Today I’m so delighted to be hosting the blog tour for The Space Between Time by Charlie Laidlaw.
There are more stars in the universe than there are grains of sand on Earth…
Emma Maria Rossini’s perfect life begins to splinter when her celebrity father becomes more distant, and her mother dies suspiciously during a lightning storm. This death has a massive effect on Emma, but after stumbling through university, she settles into work
as a journalist in Edinburgh. Her past, however, cannot be escaped. Her mental health becomes unstable. But while recovering in a mental institution, Emma begins to write a memoir to help come to terms with the unravelling of her life. She finds ultimate solace in her once-derided grandfather’s Theorem on the universe – which offers the metaphor that we are all connected, even to those we have loved and not quite lost.
I’ve been so lucky to have been able to review some wonderful books of late and this has certainly continued with The Space Between Time by Charlie Laidlaw. It is a beautifully poignant tale and one that I was swept away with from the start. Told through the eyes of Emma, we join her in childhood and embark on her journey suffering loses and heartbreaks along the way. As a narrator she is an incredibly interesting character. Her world is actually quite small. The daughter of a famous actor, she is hidden away with her reclusive mother, secluded from the bright lights of the Hollywood lifestyle. Her father visits, seemingly rarely, and although adored by millions, is simply Dad to her.
What’s also interesting is the way that memory is explored within the story. The villains in Emma’s own story are darkened by her own beliefs and disappointments. An ‘ordinary’ childhood she did not have. Her mother is beautiful, swears and drinks a lot and seems to suffer from her own neurosis. Her father a famous actor who is absent more often than not and who also seems to send her mother into a constant rage. The characters that surround Emma are given to us how she wants them to be presented but there is much provided between the lines by Charlie that enable us to question and come to our own conclusions.
This wonderful novel touches on so many different themes but the subject of mental health, dysfunctional families and of course the fascinating question of memory were prominent for me. How things are expressed considering whose view point we see it through and the reliability of the narrator are key to interpretation. I often find a first person narration can be pretty unreliable, especially when our protagonist is remembering traumatic events and what led to them. Yet first person can be incredibly powerful as we get to feel through their words and, I think, one of my favourite viewpoints. Charlie is very good at it and he brought Emma to life beautifully.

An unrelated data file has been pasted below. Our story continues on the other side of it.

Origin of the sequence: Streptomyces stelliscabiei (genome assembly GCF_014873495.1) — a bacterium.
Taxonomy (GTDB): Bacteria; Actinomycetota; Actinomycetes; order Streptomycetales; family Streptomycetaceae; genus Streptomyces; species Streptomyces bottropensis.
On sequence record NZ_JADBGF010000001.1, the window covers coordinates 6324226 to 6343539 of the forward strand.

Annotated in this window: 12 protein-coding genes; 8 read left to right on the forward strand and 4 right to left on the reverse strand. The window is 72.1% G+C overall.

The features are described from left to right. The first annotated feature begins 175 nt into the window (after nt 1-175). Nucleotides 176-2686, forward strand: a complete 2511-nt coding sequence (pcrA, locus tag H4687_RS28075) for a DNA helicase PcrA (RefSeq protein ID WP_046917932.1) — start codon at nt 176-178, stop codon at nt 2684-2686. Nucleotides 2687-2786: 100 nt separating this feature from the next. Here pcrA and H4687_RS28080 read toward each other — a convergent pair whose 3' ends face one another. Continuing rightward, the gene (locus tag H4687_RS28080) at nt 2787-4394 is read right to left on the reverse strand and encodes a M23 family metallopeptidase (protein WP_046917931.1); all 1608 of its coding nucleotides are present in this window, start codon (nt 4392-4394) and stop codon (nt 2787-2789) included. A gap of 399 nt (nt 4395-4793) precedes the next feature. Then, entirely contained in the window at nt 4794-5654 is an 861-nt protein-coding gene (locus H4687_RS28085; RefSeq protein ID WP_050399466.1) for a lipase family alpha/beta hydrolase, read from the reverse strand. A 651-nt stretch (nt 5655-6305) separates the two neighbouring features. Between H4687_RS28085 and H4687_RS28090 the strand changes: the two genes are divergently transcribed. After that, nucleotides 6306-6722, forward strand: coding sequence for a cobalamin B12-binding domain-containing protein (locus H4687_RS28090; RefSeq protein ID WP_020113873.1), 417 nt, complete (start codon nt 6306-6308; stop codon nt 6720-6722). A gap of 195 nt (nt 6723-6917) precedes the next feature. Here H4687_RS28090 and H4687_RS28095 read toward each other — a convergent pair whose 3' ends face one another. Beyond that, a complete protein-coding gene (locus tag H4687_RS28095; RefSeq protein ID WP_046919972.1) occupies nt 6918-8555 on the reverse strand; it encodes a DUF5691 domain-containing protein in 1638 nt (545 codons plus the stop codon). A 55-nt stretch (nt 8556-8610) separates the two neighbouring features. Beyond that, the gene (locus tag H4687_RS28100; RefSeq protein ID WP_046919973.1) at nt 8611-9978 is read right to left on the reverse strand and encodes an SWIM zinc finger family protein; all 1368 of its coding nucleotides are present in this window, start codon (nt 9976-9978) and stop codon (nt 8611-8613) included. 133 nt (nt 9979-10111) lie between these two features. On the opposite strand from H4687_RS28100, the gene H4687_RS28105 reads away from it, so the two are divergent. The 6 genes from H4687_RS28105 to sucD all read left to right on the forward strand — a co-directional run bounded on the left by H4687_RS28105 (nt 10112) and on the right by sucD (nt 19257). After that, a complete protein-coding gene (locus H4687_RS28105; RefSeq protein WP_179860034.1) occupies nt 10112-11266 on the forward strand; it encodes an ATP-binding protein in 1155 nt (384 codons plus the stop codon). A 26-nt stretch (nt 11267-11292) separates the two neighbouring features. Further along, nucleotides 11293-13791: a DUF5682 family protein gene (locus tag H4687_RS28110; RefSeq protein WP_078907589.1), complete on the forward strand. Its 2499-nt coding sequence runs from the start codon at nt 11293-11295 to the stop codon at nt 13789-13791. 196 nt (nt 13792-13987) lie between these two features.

This is an engrossing read and I really liked Emma and I liked how the echoes of her family history fed into her life and personality. Families give so much history behind us and there is often so much we don’t know about what went before us, yet we can still feel the aftershock rumbling through our own lives, thoughts and feelings. This is hit on wonderfully in The Space Between Time.
One of the things that drew me to this novel was the theme of the universe. How we are all connected. The talk of stars, dark matter and black holes. Of course this isn’t just a story about science and mathematics but Charlie does use it to bring a wonderful extra dimension that I found absolutely fascinating. I loved how each chapter title was an equation – compared to many I know very little about it all but their presence made me feel that a message was being conveyed throughout this tale… and it was. One of life, love, family and the universe, and what an absolute pleasure it was to read too.
Thanks so much to Anne Cater for inviting me to be a part of this blog tour and to Charlie for writing such an engaging enjoyable novel. I’m now very intrigued to go back and read his earlier novel, The Things We Learn When We’re Dead.
The Space Between Time is published by Accent Press on the 20th June and will be available in both eBook and paperback.
About the author
Charlie Laidlaw was born in Paisley and is a graduate of the University of Edinburgh. He has been a national newspaper journalist and worked in defence intelligence. He now runs his own marketing consultancy in East Lothian. He is married with two grown-up